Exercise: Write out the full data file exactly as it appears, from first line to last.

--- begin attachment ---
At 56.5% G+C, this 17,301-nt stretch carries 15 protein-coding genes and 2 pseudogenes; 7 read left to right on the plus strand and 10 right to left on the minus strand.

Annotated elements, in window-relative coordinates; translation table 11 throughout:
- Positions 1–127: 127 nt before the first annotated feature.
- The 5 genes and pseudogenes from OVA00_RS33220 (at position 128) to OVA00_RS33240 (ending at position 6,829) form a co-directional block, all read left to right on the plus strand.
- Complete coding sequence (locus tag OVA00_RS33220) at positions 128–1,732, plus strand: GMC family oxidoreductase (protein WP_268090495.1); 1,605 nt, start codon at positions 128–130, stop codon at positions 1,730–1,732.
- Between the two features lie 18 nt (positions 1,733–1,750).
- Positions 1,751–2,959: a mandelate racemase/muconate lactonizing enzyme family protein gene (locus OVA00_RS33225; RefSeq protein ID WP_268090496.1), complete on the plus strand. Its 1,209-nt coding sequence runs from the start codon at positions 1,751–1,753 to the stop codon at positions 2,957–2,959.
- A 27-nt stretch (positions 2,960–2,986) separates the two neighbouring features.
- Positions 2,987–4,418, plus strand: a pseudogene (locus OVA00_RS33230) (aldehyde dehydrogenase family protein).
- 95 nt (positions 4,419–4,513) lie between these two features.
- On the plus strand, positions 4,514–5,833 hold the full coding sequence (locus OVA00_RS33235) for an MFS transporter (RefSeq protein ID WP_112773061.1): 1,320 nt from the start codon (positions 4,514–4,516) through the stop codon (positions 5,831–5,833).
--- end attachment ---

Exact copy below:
At 56.5% G+C, this 17,301-nt stretch carries 15 protein-coding genes and 2 pseudogenes; 7 read left to right on the plus strand and 10 right to left on the minus strand.

Annotated elements, in window-relative coordinates; translation table 11 throughout:
- Positions 1–127: 127 nt before the first annotated feature.
- The 5 genes and pseudogenes from OVA00_RS33220 (at position 128) to OVA00_RS33240 (ending at position 6,829) form a co-directional block, all read left to right on the plus strand.
- Complete coding sequence (locus tag OVA00_RS33220) at positions 128–1,732, plus strand: GMC family oxidoreductase (protein WP_268090495.1); 1,605 nt, start codon at positions 128–130, stop codon at positions 1,730–1,732.
- Between the two features lie 18 nt (positions 1,733–1,750).
- Positions 1,751–2,959: a mandelate racemase/muconate lactonizing enzyme family protein gene (locus OVA00_RS33225; RefSeq protein ID WP_268090496.1), complete on the plus strand. Its 1,209-nt coding sequence runs from the start codon at positions 1,751–1,753 to the stop codon at positions 2,957–2,959.
- A 27-nt stretch (positions 2,960–2,986) separates the two neighbouring features.
- Positions 2,987–4,418, plus strand: a pseudogene (locus OVA00_RS33230) (aldehyde dehydrogenase family protein).
- 95 nt (positions 4,419–4,513) lie between these two features.
- On the plus strand, positions 4,514–5,833 hold the full coding sequence (locus OVA00_RS33235) for an MFS transporter (RefSeq protein ID WP_112773061.1): 1,320 nt from the start codon (positions 4,514–4,516) through the stop codon (positions 5,831–5,833).